- The one way platforms felt inconsistent in their rules. Particularly not being able to pass through them upwards with a magnet but then later being expected to drop through them with a magnet. It also felt weird that I couldn't throw the magnet upwards through them.
- The slowed movement speed right after landing felt bad. Especially when combined with the floatiness of the jumps. It made the puzzles that required precise movement feel unnecessarily difficult. I frequently found myself trying to avoid jumping whenever possible as a result.
- It felt like it took a long time for magnets to respawn.
- I feel like I might have solved the last puzzle incorrectly? The one where you have to ride a plug across a spike pit then use the magnet to block a laser to open a pair of locked doors. The solution I came up with was destroying the magnet and hoping the new one would spawn and fall onto the moving plug. If that was the solution, then the lag between the magnet being destroyed and a new one spawning made it feel less like I was getting the timing right and more like I was taking wild stabs at the wrong answer and being punished for it.
- Multiple times I got trapped trying to drop down through the one-way platforms. The platform would flip to the open sprite and the robot would freeze halfway through and require resetting the level.
- It was possible to grab the hanging switches from a distance, which sometimes meant that if there was an open space, a vertical wall, and a hanging switch recessed behind the wall, I could jump against the wall and hold the grab button and my little robot arms would stretch through the wall to grab it. Which occasionally got me stuck on the wall.
- The throw targeting dots seemed to remember their last position and would start the next throw in that direction, regardless of the direction I was holding. So if I threw the magnet left and up, then picked up a new magnet and hit the throw aim button while holding to the right, the indicator would start pointing up and to the left and only change to indicate the new direction if I clicked the throw button a few times. Often I would try to throw the magnet and instead just drop it at my feet (er, wheel I guess).
- Throwing a magnet horizontally so that it lands between two one-way platforms would result in it becoming trapped and the level needing to be reset.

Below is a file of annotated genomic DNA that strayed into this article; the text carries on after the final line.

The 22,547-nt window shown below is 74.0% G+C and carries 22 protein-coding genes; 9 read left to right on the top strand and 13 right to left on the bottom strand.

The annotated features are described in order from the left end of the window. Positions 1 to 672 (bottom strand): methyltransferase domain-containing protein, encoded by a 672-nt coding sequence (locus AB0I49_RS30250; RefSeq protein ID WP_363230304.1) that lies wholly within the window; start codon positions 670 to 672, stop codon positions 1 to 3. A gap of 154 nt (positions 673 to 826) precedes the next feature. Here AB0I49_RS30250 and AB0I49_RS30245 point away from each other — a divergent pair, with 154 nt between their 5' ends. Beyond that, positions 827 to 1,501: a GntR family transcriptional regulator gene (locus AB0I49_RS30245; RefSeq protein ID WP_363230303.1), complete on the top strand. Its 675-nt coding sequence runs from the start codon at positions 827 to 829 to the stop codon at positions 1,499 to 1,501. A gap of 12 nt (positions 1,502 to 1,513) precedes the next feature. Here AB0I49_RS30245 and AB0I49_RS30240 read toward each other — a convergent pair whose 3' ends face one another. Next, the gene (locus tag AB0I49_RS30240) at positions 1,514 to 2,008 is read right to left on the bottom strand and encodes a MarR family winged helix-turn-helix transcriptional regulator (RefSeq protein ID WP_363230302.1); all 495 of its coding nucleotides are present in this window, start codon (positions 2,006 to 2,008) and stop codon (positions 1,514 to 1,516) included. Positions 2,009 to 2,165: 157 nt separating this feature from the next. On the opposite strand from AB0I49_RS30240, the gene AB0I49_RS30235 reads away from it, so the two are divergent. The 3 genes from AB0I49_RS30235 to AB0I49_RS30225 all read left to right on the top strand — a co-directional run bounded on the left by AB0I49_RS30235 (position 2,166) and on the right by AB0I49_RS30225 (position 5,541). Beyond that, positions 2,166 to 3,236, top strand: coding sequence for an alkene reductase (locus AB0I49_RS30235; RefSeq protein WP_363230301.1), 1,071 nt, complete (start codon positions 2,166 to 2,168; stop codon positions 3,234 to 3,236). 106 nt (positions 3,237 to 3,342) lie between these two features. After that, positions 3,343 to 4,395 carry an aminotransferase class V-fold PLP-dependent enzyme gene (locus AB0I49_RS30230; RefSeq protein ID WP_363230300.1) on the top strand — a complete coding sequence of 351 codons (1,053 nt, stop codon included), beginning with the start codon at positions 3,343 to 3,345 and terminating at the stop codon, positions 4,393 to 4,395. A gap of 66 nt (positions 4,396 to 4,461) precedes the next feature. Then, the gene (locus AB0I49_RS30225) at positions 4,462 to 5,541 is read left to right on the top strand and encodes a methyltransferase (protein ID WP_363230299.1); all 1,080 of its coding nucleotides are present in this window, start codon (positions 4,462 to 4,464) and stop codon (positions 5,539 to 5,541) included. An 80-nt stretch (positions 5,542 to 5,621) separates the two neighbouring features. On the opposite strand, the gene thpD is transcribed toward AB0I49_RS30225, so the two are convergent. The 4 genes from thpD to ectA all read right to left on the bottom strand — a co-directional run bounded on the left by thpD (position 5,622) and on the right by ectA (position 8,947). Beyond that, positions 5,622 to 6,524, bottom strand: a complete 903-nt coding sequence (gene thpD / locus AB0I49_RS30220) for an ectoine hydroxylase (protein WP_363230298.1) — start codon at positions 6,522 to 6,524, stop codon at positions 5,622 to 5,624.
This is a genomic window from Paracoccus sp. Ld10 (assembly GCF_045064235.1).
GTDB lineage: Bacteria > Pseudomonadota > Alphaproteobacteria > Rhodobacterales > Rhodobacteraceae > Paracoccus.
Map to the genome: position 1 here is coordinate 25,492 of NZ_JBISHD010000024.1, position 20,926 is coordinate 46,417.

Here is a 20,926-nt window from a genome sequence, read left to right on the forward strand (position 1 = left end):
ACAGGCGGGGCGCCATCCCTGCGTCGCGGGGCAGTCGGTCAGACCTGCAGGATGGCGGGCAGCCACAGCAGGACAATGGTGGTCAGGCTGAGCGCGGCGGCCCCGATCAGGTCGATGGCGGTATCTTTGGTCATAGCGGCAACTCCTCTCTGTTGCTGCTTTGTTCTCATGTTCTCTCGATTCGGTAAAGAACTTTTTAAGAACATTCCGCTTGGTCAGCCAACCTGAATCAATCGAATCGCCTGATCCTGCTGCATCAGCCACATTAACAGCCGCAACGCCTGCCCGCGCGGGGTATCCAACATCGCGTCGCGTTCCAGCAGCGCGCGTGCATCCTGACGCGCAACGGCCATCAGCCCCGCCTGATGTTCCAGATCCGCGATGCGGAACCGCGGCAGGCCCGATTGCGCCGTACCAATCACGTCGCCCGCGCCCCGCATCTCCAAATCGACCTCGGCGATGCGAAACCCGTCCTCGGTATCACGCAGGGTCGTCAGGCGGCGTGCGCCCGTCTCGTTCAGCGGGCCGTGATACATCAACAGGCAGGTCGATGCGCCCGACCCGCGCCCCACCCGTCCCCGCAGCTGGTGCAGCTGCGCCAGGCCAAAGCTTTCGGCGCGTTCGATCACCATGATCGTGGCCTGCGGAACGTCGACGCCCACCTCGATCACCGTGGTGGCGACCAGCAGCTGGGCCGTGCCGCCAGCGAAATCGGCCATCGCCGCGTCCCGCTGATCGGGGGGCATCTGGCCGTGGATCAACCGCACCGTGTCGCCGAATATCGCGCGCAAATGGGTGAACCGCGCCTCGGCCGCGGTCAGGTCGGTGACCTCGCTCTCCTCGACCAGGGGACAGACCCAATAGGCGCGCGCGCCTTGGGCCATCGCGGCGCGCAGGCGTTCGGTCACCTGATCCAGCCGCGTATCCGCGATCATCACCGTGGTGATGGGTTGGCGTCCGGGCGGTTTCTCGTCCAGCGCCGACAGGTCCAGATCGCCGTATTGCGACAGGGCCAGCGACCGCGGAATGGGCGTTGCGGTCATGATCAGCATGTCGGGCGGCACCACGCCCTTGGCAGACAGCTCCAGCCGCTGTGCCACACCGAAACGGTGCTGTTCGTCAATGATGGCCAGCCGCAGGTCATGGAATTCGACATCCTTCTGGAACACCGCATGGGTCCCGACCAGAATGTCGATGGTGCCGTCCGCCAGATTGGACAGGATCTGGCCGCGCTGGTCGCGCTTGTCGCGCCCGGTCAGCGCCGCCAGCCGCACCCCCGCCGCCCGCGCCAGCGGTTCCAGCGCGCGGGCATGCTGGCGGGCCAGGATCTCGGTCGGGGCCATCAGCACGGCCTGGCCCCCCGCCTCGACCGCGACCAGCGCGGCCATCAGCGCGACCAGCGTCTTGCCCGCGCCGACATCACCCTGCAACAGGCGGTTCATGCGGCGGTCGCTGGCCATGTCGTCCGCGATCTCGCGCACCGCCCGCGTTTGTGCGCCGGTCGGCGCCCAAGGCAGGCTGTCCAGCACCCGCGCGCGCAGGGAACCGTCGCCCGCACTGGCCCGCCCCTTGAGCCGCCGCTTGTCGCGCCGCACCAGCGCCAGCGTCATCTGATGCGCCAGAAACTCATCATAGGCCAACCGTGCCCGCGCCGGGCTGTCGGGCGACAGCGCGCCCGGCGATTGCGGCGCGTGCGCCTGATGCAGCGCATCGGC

- When standing on a one-way platform that had another platform above it, moving sideways, jumping, then immediately moving back and forth rapidly (eg, moving right, jump, start alternating the movement keys left, right, left, right, etc) occasionally resulted in the robot slowly zigzaging his way up into the air. Coming in contact with any over surface would immediately cause the robot to start obeying the laws of gravity again.
All that said, this was very fun to play and honestly really impressive to me. It's super cool that you were able to put this game together and get it out there for other people to play. I kinda hope you keep working on it because I would play the hell out of a longer version! Keep up the good work!
On the last puzzle, I'm pretty sure that's how to do it. In stead, what I did was I got to the other side by riding the plug with the magnet. Then I waited for the plug to stop right below the magnet dropper and stepped on the Orange Button. Then I threw the magnet into the spikes and the magnet got on top of the plug.
So, in my opinion, the puzzle was fair, just a little tricky.
smh no linux
hey just wanted to say i found a bug, nothing major just wanted to let you know, the magnet can get stuck on the side of the pull lever's wall, thankfully you're able to get the magnet here by just jumping down from above, but this may impact gameplay in the future
How do you reset the level on a keyboard?
Magnetism is literally everywhere and in everything, your idea of magnets so far feels... simplistic. As in not doing magnetism true justice, where are the magnetic fields? A game is creation where anything can be possible, so let the real world keep magnetic fields invisible to the naked eye. Thankfully this is not the real world, why not show off some of the magic that is usually impossible to see in real life?